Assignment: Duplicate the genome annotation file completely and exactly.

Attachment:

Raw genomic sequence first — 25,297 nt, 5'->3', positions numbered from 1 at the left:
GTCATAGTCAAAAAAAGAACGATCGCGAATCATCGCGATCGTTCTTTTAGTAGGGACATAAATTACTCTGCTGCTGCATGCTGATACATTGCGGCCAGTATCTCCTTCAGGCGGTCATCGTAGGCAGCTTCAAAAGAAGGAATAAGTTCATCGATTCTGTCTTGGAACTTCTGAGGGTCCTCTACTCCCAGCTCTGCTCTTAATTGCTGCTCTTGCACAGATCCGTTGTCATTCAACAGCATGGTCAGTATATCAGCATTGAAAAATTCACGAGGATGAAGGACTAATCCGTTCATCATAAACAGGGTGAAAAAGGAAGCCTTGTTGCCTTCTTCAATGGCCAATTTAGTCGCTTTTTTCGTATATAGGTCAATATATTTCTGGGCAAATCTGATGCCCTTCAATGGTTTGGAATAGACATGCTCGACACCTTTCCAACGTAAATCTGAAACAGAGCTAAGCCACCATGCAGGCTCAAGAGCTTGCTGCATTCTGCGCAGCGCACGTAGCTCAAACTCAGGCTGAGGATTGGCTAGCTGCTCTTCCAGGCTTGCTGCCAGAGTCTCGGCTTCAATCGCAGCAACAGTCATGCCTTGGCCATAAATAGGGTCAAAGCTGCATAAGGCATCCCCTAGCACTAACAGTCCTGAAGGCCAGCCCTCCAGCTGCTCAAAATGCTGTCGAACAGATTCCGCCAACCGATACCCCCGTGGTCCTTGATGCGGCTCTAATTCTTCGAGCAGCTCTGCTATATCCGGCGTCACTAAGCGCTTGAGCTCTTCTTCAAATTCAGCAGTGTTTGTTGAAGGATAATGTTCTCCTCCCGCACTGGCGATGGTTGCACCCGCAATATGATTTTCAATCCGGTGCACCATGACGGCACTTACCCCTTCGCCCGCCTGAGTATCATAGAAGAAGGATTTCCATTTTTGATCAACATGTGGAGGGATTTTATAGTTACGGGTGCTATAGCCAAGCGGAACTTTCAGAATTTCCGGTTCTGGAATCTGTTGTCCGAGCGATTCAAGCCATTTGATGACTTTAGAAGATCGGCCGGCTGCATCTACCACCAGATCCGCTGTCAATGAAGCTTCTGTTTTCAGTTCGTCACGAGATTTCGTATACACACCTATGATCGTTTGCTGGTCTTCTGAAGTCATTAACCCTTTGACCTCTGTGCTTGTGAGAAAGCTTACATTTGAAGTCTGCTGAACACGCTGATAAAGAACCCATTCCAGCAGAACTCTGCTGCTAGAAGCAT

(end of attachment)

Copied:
Raw genomic sequence first — 25,297 nt, 5'->3', positions numbered from 1 at the left:
GTCATAGTCAAAAAAAGAACGATCGCGAATCATCGCGATCGTTCTTTTAGTAGGGACATAAATTACTCTGCTGCTGCATGCTGATACATTGCGGCCAGTATCTCCTTCAGGCGGTCATCGTAGGCAGCTTCAAAAGAAGGAATAAGTTCATCGATTCTGTCTTGGAACTTCTGAGGGTCCTCTACTCCCAGCTCTGCTCTTAATTGCTGCTCTTGCACAGATCCGTTGTCATTCAACAGCATGGTCAGTATATCAGCATTGAAAAATTCACGAGGATGAAGGACTAATCCGTTCATCATAAACAGGGTGAAAAAGGAAGCCTTGTTGCCTTCTTCAATGGCCAATTTAGTCGCTTTTTTCGTATATAGGTCAATATATTTCTGGGCAAATCTGATGCCCTTCAATGGTTTGGAATAGACATGCTCGACACCTTTCCAACGTAAATCTGAAACAGAGCTAAGCCACCATGCAGGCTCAAGAGCTTGCTGCATTCTGCGCAGCGCACGTAGCTCAAACTCAGGCTGAGGATTGGCTAGCTGCTCTTCCAGGCTTGCTGCCAGAGTCTCGGCTTCAATCGCAGCAACAGTCATGCCTTGGCCATAAATAGGGTCAAAGCTGCATAAGGCATCCCCTAGCACTAACAGTCCTGAAGGCCAGCCCTCCAGCTGCTCAAAATGCTGTCGAACAGATTCCGCCAACCGATACCCCCGTGGTCCTTGATGCGGCTCTAATTCTTCGAGCAGCTCTGCTATATCCGGCGTCACTAAGCGCTTGAGCTCTTCTTCAAATTCAGCAGTGTTTGTTGAAGGATAATGTTCTCCTCCCGCACTGGCGATGGTTGCACCCGCAATATGATTTTCAATCCGGTGCACCATGACGGCACTTACCCCTTCGCCCGCCTGAGTATCATAGAAGAAGGATTTCCATTTTTGATCAACATGTGGAGGGATTTTATAGTTACGGGTGCTATAGCCAAGCGGAACTTTCAGAATTTCCGGTTCTGGAATCTGTTGTCCGAGCGATTCAAGCCATTTGATGACTTTAGAAGATCGGCCGGCTGCATCTACCACCAGATCCGCTGTCAATGAAGCTTCTGTTTTCAGTTCGTCACGAGATTTCGTATACACACCTATGATCGTTTGCTGGTCTTCTGAAGTCATTAACCCTTTGACCTCTGTGCTTGTGAGAAAGCTTACATTTGAAGTCTGCTGAACACGCTGATAAAGAACCCATTCCAGCAGAACTCTGCTGCTAGAAGCAT